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EverGen completes IPO, lists on TSX

B.C. company aims to be major Canadian renewable natural gas producer

By Nelson Bennett | August 4, 2021, 2:29pm

Former Macquarie Capital director Chase Edgelow co-founded the new RNG development company | Chung Chow

EverGen began listing today on the TSX Venture exchange, following a $20 million initial public offering. At close of markets today, its stock was trading at $5.89 per share.

Listed under the symbol EVGN, the company has to date raised $65 million. It had recently raised $47 million in equity and debt to finance the acquisition of three composting plants, one of which produces biogas from agricultural waste.

FortisBC has signed a 20-year contract with EverGen to buy up to 173,000 gigajoules of renewable natural gas (RNG) annually for injection into its natural gas system.

While he said the company expects to have other customers, EverGen CEO Chase Edgelow said FortisBC will likely remain one of its biggest customers.

In a press release on today’s IPO, the company said it plans to acquire or build RNG plants in other provinces, including Alberta, Ontario and Quebec.Going public will make it easier to finance that expansion, Edgelow said.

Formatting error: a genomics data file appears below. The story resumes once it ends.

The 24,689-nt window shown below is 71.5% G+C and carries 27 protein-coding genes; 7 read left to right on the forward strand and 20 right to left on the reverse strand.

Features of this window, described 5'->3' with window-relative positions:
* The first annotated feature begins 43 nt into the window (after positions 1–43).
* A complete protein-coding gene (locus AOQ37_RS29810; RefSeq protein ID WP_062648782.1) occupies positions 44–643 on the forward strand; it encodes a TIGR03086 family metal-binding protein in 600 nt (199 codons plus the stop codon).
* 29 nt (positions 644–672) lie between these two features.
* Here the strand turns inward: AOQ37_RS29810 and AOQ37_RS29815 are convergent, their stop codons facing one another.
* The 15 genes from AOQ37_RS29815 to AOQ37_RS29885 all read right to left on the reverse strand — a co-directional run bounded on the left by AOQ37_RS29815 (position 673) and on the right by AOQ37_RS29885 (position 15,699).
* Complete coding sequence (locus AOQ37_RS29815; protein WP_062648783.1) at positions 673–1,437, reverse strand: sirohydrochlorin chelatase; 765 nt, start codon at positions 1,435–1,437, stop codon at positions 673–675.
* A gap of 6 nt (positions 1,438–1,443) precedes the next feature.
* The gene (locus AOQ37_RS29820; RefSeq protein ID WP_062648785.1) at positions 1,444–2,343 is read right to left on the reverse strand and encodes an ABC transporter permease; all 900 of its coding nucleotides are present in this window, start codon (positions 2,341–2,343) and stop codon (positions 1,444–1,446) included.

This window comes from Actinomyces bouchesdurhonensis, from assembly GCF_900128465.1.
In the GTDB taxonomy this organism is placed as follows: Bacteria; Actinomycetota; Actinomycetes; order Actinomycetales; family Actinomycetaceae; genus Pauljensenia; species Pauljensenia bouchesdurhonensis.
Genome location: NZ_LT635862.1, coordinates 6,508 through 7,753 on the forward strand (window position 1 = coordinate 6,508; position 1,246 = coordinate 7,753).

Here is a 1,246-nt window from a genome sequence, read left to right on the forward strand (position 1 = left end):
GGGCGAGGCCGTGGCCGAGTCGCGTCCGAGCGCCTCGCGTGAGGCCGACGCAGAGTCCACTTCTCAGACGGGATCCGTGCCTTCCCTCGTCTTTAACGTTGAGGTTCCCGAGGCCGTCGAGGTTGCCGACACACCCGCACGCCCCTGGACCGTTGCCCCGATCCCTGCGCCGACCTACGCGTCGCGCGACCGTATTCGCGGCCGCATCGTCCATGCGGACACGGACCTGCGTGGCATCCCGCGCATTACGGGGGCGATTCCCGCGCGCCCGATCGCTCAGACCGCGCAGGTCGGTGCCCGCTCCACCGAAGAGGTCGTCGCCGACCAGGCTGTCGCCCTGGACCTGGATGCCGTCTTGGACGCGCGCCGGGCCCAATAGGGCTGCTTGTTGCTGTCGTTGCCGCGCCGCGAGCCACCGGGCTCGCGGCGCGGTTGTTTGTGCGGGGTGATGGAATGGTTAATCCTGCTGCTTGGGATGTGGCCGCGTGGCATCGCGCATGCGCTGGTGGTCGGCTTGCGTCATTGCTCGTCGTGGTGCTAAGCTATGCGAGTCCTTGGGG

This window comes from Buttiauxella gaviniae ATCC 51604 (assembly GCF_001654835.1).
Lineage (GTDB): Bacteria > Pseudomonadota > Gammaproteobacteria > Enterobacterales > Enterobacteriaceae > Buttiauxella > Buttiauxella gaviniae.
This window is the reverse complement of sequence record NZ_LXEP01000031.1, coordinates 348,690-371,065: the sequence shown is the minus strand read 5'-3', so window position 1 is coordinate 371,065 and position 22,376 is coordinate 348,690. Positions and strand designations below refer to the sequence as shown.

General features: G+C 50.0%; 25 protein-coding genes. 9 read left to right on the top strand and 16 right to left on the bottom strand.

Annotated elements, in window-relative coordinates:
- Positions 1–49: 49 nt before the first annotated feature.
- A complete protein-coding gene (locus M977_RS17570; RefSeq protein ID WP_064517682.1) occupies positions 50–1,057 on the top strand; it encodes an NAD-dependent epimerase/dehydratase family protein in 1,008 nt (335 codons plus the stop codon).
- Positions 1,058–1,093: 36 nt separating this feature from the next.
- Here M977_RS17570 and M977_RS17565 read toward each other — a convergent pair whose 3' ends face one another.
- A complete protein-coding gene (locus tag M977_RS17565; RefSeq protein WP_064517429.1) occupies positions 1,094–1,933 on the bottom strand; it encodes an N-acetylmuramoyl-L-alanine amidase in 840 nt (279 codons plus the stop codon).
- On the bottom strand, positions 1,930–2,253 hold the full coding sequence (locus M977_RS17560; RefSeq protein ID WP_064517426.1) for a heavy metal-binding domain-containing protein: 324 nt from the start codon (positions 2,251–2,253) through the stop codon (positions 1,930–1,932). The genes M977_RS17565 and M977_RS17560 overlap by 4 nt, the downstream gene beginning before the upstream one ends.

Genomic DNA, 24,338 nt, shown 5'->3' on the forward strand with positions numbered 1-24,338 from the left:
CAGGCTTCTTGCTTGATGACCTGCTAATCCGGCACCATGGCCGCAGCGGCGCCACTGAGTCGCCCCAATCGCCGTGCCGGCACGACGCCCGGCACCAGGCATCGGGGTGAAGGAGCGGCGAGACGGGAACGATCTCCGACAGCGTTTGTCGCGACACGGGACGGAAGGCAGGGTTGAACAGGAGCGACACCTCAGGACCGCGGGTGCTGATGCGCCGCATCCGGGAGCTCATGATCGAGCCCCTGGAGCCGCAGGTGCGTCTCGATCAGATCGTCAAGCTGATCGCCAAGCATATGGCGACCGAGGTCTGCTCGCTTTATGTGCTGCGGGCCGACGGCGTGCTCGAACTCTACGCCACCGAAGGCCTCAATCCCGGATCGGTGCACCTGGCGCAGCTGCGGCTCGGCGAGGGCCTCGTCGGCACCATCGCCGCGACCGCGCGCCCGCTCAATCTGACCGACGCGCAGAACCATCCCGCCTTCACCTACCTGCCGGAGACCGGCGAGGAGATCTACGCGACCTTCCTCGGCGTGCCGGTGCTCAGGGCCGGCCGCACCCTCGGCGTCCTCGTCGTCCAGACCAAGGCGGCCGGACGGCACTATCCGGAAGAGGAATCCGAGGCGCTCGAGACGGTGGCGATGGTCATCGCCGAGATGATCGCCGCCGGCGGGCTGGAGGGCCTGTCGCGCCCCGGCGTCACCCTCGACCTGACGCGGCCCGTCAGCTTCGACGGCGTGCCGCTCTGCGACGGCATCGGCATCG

"Building a company in the public markets is something that we thought was well-suited and will allow us to expedite our growth," Edgelow told BIV News. "We see a number of consolidation opportunities where we can acquire other complimentary assets."

The company notes that only 13% of the available biogas in Canada is currently captured and used. Biogas is methane from animal and-or plant waste, and can be captured or made -- using digesters – from landfills, sewage, dairy farms and compost.

RNG’s chemical composition is no different from fossil-fuel natural gas. Both are methane, and both produce carbon dioxide when burned. Unlike natural gas, however, RNG is renewable, since it is made from organic waste. More importantly, it’s not just carbon neutral, but carbon negative.

That’s because it captures or produces methane that would otherwise eventually be released into the atmosphere through organic decomposition. Because methane is magnitudes worse than CO2 in its global warming potential, burning it, which produces CO2, is a net benefit, especially if it displaces non-renewable natural gas.



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